What Is Market Ground Beef? Experts Explain

Are you a fan of burgers, meatballs, or tacos? If so, chances are you’ve consumed ground beef at some point in your life.

But have you ever wondered what exactly is in that package of Market Ground Beef at your local grocery store?

In this article, we’ll dive into the definition of ground beef, its fat content, and the different types available on the market.

Whether you’re a seasoned cook or a curious consumer, read on to learn more about this versatile and popular meat product.

What Is Market Ground Beef?

Market Ground Beef is a type of meat that is obtained from cows and is commonly used to make burgers, meatballs, tacos, and other dishes. It is made by chopping fresh and/or frozen beef from primal cuts and trimmings. Trimmings are small pieces containing both lean and fat that come from a beef carcass as it is cut or “fabricated” into beef primals, subprimals, or individual cuts.

By law, the maximum fat content in any ground beef is 30% (70% lean). No water, phosphates, binders, or other meat sources may be added and still be labeled as ground beef. If a ground beef label has an added label identifier such as ground round, sirloin, or chuck, the lean and fat used in the product can come from only the primal included in the name. So ground round can only contain lean and fat from the round, sirloin from the sirloin, etc.

There is no added percentage lean/fat requirement for a ground beef product from a specific primal. Although most products seen in stores would display ground chuck as either 80 or 85% lean and ground round or sirloin to be even leaner, the legal requirement is that those products are at a minimum 70% lean. It is up to the consumer to read the label to be sure they are purchasing the product that best fits their expectations and expected usage.

If a package is labeled simply as hamburger, it has to meet all of the already mentioned requirements with the exception that it may contain 100% fat trimmings (no lean) from other than the primal sources.

What Is Ground Beef?

Ground beef is a type of meat that is finely chopped using a knife, meat grinder, mincer, or mincing machine. It is commonly used in many recipes, including hamburgers, meatloaf, meatballs, and bolognese sauce. It is important to note that ground beef is not the same as mincemeat, which is a mixture of chopped dried fruit, distilled spirits, spices, and historically minced or ground meat.

When purchasing ground beef in the market, it is essential to understand the different types available. The U.S. Department of Agriculture defines ground beef as ground fresh and/or frozen beef from primal cuts and trimmings containing no more than 30 percent fat. However, the fat content can range as low as 7 percent. Ground chuck and ground sirloin are made by grinding up a chuck roast or sirloin steak, respectively, while “hamburger” can have fat added from other sources.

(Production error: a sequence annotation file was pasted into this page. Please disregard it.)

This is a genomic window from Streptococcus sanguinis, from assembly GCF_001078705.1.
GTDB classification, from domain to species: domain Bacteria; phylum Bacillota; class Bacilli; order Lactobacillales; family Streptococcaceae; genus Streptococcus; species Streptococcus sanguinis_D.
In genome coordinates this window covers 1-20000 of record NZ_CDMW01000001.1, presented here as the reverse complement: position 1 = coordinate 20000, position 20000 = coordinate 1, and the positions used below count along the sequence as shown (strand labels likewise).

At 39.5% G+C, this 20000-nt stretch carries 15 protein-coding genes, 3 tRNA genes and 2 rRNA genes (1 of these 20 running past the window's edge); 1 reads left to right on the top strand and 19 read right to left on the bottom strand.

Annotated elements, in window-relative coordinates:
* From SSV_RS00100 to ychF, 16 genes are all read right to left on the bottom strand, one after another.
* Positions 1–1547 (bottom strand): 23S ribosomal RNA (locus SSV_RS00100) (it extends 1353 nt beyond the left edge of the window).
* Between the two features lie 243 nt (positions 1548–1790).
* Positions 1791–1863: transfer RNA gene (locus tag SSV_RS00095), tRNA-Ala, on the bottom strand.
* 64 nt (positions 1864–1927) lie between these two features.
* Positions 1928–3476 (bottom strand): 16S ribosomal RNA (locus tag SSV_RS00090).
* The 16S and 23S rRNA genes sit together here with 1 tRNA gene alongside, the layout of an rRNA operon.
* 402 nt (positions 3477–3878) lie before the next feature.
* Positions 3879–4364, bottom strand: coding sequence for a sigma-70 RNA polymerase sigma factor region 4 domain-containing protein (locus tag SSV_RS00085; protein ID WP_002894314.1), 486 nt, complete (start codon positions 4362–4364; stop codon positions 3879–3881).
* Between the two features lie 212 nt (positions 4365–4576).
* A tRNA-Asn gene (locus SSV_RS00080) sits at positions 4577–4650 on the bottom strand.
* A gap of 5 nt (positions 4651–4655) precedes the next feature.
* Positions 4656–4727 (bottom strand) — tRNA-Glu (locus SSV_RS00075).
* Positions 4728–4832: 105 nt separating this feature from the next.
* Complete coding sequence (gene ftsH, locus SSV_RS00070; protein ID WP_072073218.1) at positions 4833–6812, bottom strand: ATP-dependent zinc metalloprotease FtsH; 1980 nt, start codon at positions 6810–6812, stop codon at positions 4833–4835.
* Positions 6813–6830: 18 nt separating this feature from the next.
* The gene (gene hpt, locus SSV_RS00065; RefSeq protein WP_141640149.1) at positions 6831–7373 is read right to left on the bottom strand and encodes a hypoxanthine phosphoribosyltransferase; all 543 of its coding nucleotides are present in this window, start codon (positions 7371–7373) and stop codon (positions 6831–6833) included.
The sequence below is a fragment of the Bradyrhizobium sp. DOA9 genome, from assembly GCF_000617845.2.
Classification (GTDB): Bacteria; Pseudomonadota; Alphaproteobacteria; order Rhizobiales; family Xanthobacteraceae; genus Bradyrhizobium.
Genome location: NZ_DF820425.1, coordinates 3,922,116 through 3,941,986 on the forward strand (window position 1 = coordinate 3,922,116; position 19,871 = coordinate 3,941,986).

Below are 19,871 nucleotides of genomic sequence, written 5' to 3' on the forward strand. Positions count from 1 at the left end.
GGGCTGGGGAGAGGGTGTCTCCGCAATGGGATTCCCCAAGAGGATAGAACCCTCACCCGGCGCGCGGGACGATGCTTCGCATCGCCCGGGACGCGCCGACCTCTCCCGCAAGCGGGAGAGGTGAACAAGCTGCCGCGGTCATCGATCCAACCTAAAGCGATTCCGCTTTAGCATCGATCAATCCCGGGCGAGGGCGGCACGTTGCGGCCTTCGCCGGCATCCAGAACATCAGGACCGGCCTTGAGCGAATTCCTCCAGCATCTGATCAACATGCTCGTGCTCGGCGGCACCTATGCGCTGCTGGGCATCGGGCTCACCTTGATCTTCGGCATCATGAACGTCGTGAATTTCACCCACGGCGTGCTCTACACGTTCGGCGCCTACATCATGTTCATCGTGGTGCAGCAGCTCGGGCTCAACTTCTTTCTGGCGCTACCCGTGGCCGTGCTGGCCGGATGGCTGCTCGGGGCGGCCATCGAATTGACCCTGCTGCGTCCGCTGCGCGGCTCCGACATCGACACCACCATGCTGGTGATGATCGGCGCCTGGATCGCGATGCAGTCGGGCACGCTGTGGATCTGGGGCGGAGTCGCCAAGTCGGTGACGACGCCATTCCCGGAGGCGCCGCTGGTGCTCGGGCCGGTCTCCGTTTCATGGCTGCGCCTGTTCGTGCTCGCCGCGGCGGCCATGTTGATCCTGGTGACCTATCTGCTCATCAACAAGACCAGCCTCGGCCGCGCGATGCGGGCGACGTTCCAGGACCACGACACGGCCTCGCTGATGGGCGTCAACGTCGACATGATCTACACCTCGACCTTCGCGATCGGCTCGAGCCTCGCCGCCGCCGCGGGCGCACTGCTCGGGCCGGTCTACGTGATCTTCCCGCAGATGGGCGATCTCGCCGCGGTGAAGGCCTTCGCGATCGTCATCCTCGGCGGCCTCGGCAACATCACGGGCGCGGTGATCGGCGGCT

Ground round and ground beef consistently rank last in blind taste tests due to their tough and chewy texture and livery taste. In contrast, tasters prefer ground chuck and sirloin for their flavor and texture. Ground sirloin is favored for dishes in which other ingredients add much-needed fat, while chuck is preferred in hamburgers. When purchasing ground beef in the market, it is important to read the label carefully to ensure that you are getting the product that best fits your expectations and intended usage.

The Fat Content Of Ground Beef

The fat content of ground beef is an important consideration when choosing which type to use in your dishes. Ground beef can range from 25 to 30 percent fat, with around 70 percent lean. This makes it the most flavorful type of ground beef, but also means that it will cook down the most. Regular ground beef, which is the most commonly used type, has a maximum fat content of 30 percent.

It’s important to consider the fat content of ground beef because many of the calories in ground beef come from fat. A 3-ounce serving of cooked 85% lean ground beef contains 13 total grams of fat, with 5 grams being saturated fat. The American Heart Association recommends limiting saturated fat consumption to 5% to 6% of daily calorie intake, which translates into about 13 grams of saturated fat per day if you eat a diet of 2,000 calories per day.

If you’re looking for a leaner option, extra-lean ground beef has no more than 10 percent fat, while lean tops out at 17 percent and medium has at most 23 percent. However, these types of ground beef may not be as flavorful or moist as regular ground beef. It’s important to choose the type of ground beef that best fits your expectations and intended usage.

Types Of Ground Beef Available On The Market

When it comes to purchasing ground beef at the market, there are four major types to choose from: regular ground beef, ground chuck, ground round, and ground sirloin. Regular ground beef is made from a variety of cuts and has a fat content of up to 30%. Ground chuck is made from the shoulder area of the cow and has a fat content of 15-20%. Ground round comes from the hind leg area and has a leaner ratio of 10-15% fat. Ground sirloin is the leanest option with a ratio of 90% lean meat to 10% fat.

It’s important to note that the lean-to-fat ratio for each type can vary, so it’s crucial to read the label carefully before purchasing. Additionally, ground sirloin can be more expensive due to its lean nature, but it’s a great option for those looking for a healthier meat. While ground chuck is preferred for making hamburgers, ground sirloin is great for dishes that require additional fat from other ingredients. Overall, understanding the differences between these types of ground beef can help you make informed decisions when cooking and purchasing at the market.